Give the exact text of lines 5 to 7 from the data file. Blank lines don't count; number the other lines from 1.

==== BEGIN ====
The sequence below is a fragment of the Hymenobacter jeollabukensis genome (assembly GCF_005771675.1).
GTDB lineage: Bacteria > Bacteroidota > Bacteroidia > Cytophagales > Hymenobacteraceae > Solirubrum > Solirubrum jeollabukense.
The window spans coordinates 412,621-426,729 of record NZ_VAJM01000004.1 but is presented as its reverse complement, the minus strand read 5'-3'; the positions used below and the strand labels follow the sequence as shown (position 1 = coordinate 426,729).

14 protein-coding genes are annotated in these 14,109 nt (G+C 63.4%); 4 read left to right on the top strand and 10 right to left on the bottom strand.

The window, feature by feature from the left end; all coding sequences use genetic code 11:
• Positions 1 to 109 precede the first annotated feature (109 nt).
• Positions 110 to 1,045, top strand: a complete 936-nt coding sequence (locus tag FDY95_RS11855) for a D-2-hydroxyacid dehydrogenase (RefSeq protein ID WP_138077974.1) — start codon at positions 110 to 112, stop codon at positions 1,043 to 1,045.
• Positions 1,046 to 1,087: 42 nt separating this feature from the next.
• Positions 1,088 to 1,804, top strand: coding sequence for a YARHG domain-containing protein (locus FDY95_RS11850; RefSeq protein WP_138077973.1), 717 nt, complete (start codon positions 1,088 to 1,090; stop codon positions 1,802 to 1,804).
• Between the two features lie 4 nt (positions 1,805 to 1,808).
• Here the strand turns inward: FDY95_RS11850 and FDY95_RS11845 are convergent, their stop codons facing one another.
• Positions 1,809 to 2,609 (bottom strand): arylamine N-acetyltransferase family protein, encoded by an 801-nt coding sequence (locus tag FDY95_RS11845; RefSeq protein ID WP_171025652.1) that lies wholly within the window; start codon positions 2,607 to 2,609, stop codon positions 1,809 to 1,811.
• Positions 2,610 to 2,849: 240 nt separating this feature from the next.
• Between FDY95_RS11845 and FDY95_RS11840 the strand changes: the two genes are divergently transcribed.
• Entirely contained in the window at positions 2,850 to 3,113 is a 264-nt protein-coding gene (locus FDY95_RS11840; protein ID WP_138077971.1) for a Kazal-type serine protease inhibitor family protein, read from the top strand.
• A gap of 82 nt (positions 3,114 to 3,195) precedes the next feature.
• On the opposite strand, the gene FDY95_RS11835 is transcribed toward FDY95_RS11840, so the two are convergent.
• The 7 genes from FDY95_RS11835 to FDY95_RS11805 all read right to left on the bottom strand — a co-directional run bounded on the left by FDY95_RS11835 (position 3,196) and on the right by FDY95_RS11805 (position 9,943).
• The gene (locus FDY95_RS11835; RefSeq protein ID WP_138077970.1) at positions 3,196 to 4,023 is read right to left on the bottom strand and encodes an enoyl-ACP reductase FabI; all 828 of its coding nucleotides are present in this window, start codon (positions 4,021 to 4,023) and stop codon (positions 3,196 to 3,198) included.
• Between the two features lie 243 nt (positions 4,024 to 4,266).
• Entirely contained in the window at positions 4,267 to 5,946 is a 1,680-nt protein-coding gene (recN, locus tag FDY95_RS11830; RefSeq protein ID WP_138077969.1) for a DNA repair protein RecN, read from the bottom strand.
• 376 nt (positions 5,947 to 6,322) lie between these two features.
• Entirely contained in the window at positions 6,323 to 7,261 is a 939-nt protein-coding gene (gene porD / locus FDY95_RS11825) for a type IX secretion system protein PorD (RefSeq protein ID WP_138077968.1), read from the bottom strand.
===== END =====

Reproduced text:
The window, feature by feature from the left end; all coding sequences use genetic code 11:
• Positions 1 to 109 precede the first annotated feature (109 nt).
• Positions 110 to 1,045, top strand: a complete 936-nt coding sequence (locus tag FDY95_RS11855) for a D-2-hydroxyacid dehydrogenase (RefSeq protein ID WP_138077974.1) — start codon at positions 110 to 112, stop codon at positions 1,043 to 1,045.